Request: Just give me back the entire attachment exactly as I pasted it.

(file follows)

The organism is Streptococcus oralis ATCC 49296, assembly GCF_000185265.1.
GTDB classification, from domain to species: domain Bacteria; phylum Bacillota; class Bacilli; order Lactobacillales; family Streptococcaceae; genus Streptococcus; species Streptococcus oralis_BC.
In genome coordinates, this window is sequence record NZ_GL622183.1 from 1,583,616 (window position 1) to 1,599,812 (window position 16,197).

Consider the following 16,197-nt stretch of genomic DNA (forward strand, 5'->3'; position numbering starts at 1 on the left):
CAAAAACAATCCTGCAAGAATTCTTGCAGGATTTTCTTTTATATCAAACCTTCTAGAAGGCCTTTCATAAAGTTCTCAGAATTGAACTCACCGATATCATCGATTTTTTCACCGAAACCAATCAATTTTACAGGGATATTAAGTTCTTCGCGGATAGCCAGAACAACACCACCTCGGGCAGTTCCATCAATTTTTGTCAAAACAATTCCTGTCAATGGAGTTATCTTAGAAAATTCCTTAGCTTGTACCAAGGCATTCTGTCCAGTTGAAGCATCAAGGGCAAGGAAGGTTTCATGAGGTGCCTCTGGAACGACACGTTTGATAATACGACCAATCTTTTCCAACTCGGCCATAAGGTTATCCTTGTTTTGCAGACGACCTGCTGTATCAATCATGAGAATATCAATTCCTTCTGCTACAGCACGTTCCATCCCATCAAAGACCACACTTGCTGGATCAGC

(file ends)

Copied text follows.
The organism is Streptococcus oralis ATCC 49296, assembly GCF_000185265.1.
GTDB classification, from domain to species: domain Bacteria; phylum Bacillota; class Bacilli; order Lactobacillales; family Streptococcaceae; genus Streptococcus; species Streptococcus oralis_BC.
In genome coordinates, this window is sequence record NZ_GL622183.1 from 1,583,616 (window position 1) to 1,599,812 (window position 16,197).

Consider the following 16,197-nt stretch of genomic DNA (forward strand, 5'->3'; position numbering starts at 1 on the left):
CAAAAACAATCCTGCAAGAATTCTTGCAGGATTTTCTTTTATATCAAACCTTCTAGAAGGCCTTTCATAAAGTTCTCAGAATTGAACTCACCGATATCATCGATTTTTTCACCGAAACCAATCAATTTTACAGGGATATTAAGTTCTTCGCGGATAGCCAGAACAACACCACCTCGGGCAGTTCCATCAATTTTTGTCAAAACAATTCCTGTCAATGGAGTTATCTTAGAAAATTCCTTAGCTTGTACCAAGGCATTCTGTCCAGTTGAAGCATCAAGGGCAAGGAAGGTTTCATGAGGTGCCTCTGGAACGACACGTTTGATAATACGACCAATCTTTTCCAACTCGGCCATAAGGTTATCCTTGTTTTGCAGACGACCTGCTGTATCAATCATGAGAATATCAATTCCTTCTGCTACAGCACGTTCCATCCCATCAAAGACCACACTTGCTGGATCAGC